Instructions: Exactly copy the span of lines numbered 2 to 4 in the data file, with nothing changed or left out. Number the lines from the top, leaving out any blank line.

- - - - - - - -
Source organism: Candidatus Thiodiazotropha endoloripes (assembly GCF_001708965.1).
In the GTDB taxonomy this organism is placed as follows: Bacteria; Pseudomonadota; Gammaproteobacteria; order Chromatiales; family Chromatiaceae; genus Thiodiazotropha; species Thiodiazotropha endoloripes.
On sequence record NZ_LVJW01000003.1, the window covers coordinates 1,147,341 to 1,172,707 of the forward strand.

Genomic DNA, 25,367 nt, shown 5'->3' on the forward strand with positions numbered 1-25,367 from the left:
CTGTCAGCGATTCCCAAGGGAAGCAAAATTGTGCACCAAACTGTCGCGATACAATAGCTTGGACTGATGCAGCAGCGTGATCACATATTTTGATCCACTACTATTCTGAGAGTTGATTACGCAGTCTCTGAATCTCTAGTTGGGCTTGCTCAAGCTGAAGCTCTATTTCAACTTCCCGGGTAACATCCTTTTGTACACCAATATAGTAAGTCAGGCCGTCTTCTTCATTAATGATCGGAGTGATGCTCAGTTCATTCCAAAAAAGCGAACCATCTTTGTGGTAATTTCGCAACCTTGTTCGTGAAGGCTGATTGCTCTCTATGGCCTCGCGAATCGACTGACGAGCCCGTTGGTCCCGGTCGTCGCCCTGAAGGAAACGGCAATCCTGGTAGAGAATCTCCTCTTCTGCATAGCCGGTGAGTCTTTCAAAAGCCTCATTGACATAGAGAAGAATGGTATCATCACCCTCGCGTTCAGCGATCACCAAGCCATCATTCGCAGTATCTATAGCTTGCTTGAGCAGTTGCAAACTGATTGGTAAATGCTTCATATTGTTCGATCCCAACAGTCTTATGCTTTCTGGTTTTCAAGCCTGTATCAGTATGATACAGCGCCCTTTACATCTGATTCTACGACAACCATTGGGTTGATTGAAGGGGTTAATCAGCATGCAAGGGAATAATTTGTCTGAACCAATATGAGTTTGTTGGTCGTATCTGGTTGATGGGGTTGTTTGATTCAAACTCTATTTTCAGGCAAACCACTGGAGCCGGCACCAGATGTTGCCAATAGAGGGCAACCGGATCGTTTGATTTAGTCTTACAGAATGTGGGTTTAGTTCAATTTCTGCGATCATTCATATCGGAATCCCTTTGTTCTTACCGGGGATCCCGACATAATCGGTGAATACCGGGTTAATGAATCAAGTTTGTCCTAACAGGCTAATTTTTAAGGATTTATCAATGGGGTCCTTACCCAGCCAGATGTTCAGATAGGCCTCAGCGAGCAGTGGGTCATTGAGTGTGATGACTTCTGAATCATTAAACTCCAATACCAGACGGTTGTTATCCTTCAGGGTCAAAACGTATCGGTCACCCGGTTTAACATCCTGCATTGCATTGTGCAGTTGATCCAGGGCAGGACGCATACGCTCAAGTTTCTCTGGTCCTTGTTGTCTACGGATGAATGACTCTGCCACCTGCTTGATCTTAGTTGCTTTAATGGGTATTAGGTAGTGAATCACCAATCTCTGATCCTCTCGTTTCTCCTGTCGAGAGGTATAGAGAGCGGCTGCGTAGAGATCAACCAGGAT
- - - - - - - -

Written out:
In the GTDB taxonomy this organism is placed as follows: Bacteria; Pseudomonadota; Gammaproteobacteria; order Chromatiales; family Chromatiaceae; genus Thiodiazotropha; species Thiodiazotropha endoloripes.
On sequence record NZ_LVJW01000003.1, the window covers coordinates 1,147,341 to 1,172,707 of the forward strand.

Genomic DNA, 25,367 nt, shown 5'->3' on the forward strand with positions numbered 1-25,367 from the left: